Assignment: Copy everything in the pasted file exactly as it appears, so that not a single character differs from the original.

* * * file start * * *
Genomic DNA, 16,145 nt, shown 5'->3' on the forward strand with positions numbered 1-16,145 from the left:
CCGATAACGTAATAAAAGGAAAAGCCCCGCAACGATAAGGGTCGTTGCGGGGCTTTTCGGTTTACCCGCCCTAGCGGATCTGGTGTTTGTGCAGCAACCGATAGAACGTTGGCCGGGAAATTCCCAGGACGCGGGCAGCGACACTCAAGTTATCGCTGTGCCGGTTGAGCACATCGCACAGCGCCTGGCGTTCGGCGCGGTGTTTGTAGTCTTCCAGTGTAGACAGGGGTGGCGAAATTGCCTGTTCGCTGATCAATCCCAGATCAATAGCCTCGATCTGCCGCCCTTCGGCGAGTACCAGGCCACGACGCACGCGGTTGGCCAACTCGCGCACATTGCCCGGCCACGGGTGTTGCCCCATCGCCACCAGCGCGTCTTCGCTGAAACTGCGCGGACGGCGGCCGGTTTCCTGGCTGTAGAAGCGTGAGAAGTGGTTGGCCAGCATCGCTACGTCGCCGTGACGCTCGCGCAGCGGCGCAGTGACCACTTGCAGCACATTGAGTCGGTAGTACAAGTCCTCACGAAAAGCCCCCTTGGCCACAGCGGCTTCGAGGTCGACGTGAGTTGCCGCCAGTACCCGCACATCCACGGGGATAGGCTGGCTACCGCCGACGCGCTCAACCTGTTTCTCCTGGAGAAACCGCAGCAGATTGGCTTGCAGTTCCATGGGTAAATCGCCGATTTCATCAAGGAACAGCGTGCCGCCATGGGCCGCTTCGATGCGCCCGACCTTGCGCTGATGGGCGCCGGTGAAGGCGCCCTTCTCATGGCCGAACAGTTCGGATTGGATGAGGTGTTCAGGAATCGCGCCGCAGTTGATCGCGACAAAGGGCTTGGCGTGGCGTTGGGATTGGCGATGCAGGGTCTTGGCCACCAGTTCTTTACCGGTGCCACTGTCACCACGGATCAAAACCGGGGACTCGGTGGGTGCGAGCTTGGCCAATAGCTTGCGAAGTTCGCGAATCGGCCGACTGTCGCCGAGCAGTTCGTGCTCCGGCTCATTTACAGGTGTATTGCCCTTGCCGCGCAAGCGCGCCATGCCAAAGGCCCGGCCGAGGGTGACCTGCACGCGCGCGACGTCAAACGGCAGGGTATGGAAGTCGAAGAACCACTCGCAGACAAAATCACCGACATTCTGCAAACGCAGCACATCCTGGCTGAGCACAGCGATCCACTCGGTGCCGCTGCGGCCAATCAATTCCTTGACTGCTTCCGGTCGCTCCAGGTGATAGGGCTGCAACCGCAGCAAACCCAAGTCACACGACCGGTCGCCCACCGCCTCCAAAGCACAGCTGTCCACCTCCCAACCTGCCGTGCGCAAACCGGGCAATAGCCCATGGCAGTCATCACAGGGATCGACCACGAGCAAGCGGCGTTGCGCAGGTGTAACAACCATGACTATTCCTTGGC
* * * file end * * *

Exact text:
Genomic DNA, 16,145 nt, shown 5'->3' on the forward strand with positions numbered 1-16,145 from the left:
CCGATAACGTAATAAAAGGAAAAGCCCCGCAACGATAAGGGTCGTTGCGGGGCTTTTCGGTTTACCCGCCCTAGCGGATCTGGTGTTTGTGCAGCAACCGATAGAACGTTGGCCGGGAAATTCCCAGGACGCGGGCAGCGACACTCAAGTTATCGCTGTGCCGGTTGAGCACATCGCACAGCGCCTGGCGTTCGGCGCGGTGTTTGTAGTCTTCCAGTGTAGACAGGGGTGGCGAAATTGCCTGTTCGCTGATCAATCCCAGATCAATAGCCTCGATCTGCCGCCCTTCGGCGAGTACCAGGCCACGACGCACGCGGTTGGCCAACTCGCGCACATTGCCCGGCCACGGGTGTTGCCCCATCGCCACCAGCGCGTCTTCGCTGAAACTGCGCGGACGGCGGCCGGTTTCCTGGCTGTAGAAGCGTGAGAAGTGGTTGGCCAGCATCGCTACGTCGCCGTGACGCTCGCGCAGCGGCGCAGTGACCACTTGCAGCACATTGAGTCGGTAGTACAAGTCCTCACGAAAAGCCCCCTTGGCCACAGCGGCTTCGAGGTCGACGTGAGTTGCCGCCAGTACCCGCACATCCACGGGGATAGGCTGGCTACCGCCGACGCGCTCAACCTGTTTCTCCTGGAGAAACCGCAGCAGATTGGCTTGCAGTTCCATGGGTAAATCGCCGATTTCATCAAGGAACAGCGTGCCGCCATGGGCCGCTTCGATGCGCCCGACCTTGCGCTGATGGGCGCCGGTGAAGGCGCCCTTCTCATGGCCGAACAGTTCGGATTGGATGAGGTGTTCAGGAATCGCGCCGCAGTTGATCGCGACAAAGGGCTTGGCGTGGCGTTGGGATTGGCGATGCAGGGTCTTGGCCACCAGTTCTTTACCGGTGCCACTGTCACCACGGATCAAAACCGGGGACTCGGTGGGTGCGAGCTTGGCCAATAGCTTGCGAAGTTCGCGAATCGGCCGACTGTCGCCGAGCAGTTCGTGCTCCGGCTCATTTACAGGTGTATTGCCCTTGCCGCGCAAGCGCGCCATGCCAAAGGCCCGGCCGAGGGTGACCTGCACGCGCGCGACGTCAAACGGCAGGGTATGGAAGTCGAAGAACCACTCGCAGACAAAATCACCGACATTCTGCAAACGCAGCACATCCTGGCTGAGCACAGCGATCCACTCGGTGCCGCTGCGGCCAATCAATTCCTTGACTGCTTCCGGTCGCTCCAGGTGATAGGGCTGCAACCGCAGCAAACCCAAGTCACACGACCGGTCGCCCACCGCCTCCAAAGCACAGCTGTCCACCTCCCAACCTGCCGTGCGCAAACCGGGCAATAGCCCATGGCAGTCATCACAGGGATCGACCACGAGCAAGCGGCGTTGCGCAGGTGTAACAACCATGACTATTCCTTGGC